10 Reasons to Remove Your Jewelry and Body Piercings Before Your Hysterectomy

It may feel like an annoyance to remove all your jewelry and piercings prior to your hysterectomy, but there are several important reasons for doing so. It isn’t that your surgical team is being overly picky or has a personal issue with your piercings. Their goal is to avoid complications and keep you as safe as possible during your surgery.

Jewelry and piercings can get in the way or cause harm if left in place during a surgical procedure. This may be an uncommon occurrence, but the risk is too high to ignore, especially since removing your jewelry is relatively easy.

Here are 10 reasons why it’s beneficial to remove all of your jewelry and piercings before your hysterectomy.

1. Risk of Infection

Local or systemic infection may result from transient bacteria on body jewelry that is left in place during surgical procedures. Unless your jewelry is removed and soaked in an antiseptic, it is very difficult to eliminate all the bacteria which may be hiding on it.

2. Accidental Harm

If you are awake and something catches on your piercing, you would notice immediately and have the opportunity to avoid injury. If you are under anesthesia, however, you won’t notice if your piercing is caught on something. This may result in the piercing being pulled out or the skin being torn. In addition, body jewelry left in place during surgery can cause burns or pressure-related tissue injury.

3. Retained Items

Piercings may become dislodged during your surgery. There is then potential for the piecing to enter the surgical wound and even remain inside your body.

4. Interfering with Procedure

Jewelry and piercings can hinder surgical instruments or your surgeon’s field of view. For example, if you are having breast surgery, it makes sense that nipple piercings would need to be removed. If you are having a pelvic laparoscopic surgery, belly button piercings would need to be removed. Likewise, if you are having a hysterectomy, genital piercings would need to come out.

5. Urinary Catheterization

If genital piercings are in place, extra care must be observed when placing your urinary catheter. Partial or full urethral tears can result, which may then require additional surgical procedures.

6. Intubation

Tongue, lip and nose piercings should always be removed whenever general anesthesia is used. The anesthesiologist places a breathing tube (endotracheal tube) to ensure your airway remains open. Piercings could get in the way of this procedure or become dislodged and even aspirated into the lungs.

7. Post Op Swelling

Swelling is very common after surgery. Jewelry or piercings that feel comfortable prior to surgery may become very tight due to post op swelling and fluids received during/after surgery. This can result in restricted blood flow, additional pain and swelling, and it may result in needing to have your jewelry cut off.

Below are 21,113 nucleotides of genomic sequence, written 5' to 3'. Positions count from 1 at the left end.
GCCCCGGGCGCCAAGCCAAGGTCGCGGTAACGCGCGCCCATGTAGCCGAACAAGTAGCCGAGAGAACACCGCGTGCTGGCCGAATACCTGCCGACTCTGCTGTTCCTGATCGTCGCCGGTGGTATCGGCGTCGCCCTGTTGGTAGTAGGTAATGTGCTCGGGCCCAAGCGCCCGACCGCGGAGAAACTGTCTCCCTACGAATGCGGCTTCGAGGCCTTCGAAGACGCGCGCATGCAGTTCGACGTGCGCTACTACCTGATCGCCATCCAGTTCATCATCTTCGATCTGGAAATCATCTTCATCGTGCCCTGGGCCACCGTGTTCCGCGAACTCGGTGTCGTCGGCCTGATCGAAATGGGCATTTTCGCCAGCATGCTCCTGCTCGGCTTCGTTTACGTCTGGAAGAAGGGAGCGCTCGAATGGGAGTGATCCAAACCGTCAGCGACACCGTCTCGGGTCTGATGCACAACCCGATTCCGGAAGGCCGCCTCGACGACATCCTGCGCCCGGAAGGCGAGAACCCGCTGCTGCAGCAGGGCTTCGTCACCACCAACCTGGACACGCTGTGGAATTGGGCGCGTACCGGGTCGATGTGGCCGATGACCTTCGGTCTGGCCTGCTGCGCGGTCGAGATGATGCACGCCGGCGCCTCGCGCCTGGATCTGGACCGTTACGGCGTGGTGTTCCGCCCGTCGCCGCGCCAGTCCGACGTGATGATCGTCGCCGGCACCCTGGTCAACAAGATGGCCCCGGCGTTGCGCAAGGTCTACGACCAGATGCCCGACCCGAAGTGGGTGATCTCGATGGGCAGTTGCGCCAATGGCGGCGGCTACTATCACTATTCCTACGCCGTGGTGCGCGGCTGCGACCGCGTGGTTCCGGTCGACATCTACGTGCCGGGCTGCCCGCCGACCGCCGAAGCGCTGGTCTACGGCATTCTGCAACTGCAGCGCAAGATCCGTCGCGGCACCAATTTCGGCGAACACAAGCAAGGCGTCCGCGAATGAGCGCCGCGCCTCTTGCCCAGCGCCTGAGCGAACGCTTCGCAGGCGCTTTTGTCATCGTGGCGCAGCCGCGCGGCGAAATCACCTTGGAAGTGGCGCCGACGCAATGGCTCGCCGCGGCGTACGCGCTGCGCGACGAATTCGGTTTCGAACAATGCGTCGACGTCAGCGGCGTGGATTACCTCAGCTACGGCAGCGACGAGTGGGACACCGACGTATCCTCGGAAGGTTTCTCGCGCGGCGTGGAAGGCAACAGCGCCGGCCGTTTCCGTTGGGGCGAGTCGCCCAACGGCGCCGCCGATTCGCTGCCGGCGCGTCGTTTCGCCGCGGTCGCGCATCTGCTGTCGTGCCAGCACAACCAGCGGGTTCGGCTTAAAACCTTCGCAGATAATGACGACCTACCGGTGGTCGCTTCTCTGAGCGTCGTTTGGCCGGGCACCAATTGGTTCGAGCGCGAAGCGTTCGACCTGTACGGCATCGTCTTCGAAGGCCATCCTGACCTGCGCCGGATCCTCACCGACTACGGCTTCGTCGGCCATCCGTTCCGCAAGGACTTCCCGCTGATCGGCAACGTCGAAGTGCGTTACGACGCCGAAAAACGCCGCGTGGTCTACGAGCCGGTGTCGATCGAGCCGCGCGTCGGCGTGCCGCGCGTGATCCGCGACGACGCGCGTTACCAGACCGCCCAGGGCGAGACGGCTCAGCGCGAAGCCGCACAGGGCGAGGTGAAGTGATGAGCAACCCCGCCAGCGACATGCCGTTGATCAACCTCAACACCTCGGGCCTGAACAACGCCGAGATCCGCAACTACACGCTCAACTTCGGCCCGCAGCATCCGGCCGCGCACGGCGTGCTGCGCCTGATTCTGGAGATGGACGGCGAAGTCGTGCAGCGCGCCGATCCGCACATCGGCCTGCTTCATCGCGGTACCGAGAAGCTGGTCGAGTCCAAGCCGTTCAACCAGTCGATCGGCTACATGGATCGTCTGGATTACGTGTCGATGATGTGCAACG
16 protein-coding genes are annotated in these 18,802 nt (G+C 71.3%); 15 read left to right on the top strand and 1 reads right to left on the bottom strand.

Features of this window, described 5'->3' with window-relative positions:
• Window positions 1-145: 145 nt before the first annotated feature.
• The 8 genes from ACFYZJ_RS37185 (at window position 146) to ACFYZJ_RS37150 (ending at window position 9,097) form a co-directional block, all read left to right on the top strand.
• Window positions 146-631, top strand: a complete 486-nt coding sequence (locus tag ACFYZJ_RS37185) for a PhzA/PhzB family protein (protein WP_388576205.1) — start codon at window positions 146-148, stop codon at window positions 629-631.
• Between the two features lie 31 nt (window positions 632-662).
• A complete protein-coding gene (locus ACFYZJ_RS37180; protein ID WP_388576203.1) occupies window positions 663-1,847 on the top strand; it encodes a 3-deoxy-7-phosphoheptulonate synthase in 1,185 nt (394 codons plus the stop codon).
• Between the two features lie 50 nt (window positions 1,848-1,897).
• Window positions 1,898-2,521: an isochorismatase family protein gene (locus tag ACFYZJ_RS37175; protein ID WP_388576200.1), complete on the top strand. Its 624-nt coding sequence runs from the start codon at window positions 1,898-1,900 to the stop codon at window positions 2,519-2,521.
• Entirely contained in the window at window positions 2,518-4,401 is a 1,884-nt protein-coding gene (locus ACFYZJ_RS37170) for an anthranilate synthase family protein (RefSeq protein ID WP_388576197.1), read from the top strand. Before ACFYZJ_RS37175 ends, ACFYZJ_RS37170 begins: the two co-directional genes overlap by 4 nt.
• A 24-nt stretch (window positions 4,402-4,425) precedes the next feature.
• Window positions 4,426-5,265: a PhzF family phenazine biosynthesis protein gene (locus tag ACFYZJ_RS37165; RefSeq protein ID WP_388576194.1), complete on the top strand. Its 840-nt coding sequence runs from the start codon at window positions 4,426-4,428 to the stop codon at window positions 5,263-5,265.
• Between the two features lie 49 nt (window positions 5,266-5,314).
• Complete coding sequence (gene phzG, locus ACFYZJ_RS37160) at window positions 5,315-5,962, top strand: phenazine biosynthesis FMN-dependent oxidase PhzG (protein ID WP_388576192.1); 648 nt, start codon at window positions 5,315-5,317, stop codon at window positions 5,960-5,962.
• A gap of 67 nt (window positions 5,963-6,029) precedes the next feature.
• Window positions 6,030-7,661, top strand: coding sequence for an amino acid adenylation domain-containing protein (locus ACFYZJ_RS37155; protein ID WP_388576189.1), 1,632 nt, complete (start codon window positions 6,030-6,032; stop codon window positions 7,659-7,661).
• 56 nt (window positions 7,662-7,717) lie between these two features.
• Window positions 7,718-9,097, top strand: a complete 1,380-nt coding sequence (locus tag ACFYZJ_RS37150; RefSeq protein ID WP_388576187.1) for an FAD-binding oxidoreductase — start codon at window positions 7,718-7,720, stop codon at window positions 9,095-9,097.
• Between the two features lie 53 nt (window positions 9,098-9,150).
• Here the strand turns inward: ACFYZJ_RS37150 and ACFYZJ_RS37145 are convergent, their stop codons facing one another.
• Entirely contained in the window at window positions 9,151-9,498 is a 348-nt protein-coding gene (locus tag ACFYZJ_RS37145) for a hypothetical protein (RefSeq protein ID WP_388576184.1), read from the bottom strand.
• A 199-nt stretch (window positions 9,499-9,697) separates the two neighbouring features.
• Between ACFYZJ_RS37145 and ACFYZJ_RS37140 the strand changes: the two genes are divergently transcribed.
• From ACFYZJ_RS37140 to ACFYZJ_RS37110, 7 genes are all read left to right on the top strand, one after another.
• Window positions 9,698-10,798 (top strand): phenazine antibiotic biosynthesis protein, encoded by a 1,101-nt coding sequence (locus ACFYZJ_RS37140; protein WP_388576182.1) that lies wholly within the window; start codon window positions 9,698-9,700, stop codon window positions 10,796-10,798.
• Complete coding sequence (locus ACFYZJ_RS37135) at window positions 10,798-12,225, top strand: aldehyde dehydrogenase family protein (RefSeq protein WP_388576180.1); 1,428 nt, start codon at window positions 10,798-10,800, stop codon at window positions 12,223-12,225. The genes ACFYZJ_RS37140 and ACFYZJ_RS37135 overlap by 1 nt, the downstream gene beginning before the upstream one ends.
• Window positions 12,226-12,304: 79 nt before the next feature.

8. Diagnostic Imaging

You may have unexpected imaging studies done while you are in the hospital. Metal body jewelry is known to interfere with CT, MRI and ultrasound. In some cases, you may actually experience burns, skin punctures or other injury. All metal jewelry produces “metallic shadows” that can interfere with the quality of scans, sometimes rendering them useless. Jewelry also makes it impossible to see what’s behind it on X-ray.

9. Lost/Stolen Jewelry

It’s very easy for items to be lost or stolen in a hospital. Your jewelry may be expensive or perhaps have sentimental value for you. For your peace of mind, it’s better to leave them at home where you know they are safe.

10. Removing Piercings

Few physicians and nurses are trained in the proper removal of various types of piercings, so it’s to your benefit to remove them yourself or make an appointment at a piercing studio to have them removed professionally.


  • Ask your surgeon if it’s appropriate to have spacers in place of your piercings. These can usually be obtained from piercing studios, but make sure they are not made of metal.
  • If you have body modification or medical implants placed under your skin, please let your surgeon know before your surgery date in case special arrangements need to be made.
  • While your piercings are removed, take advantage of the opportunity to sterilize them before re-inserting.
  • At your pre-op appointment, ask your surgeon when it will be safe to re-insert your body jewelry.
  • Since some piercings close up quite quickly, you may feel eager to re-insert your body jewelry soon after your surgery–but wait for your doctor’s okay before re-inserting them.
  • With your surgeon’s okay, consider buying a larger size barbell or stud that will accommodate possible swelling of tissues.

It’s much quicker, easier and safer to remove jewelry and piercings before surgery and leave them at home. This way, you don’t need to be concerned about harm done to yourself, damage done to your jewelry, or your items being lost while you are in the OR.

This content was written by staff of HysterSisters.com by non-medical professionals based on discussions, resources and input from other patients for the purpose of patient-to-patient support.  Reprinted with permission: 10 Reasons to Remove Your Jewelry and Body Piercings Before Your Hysterectomy

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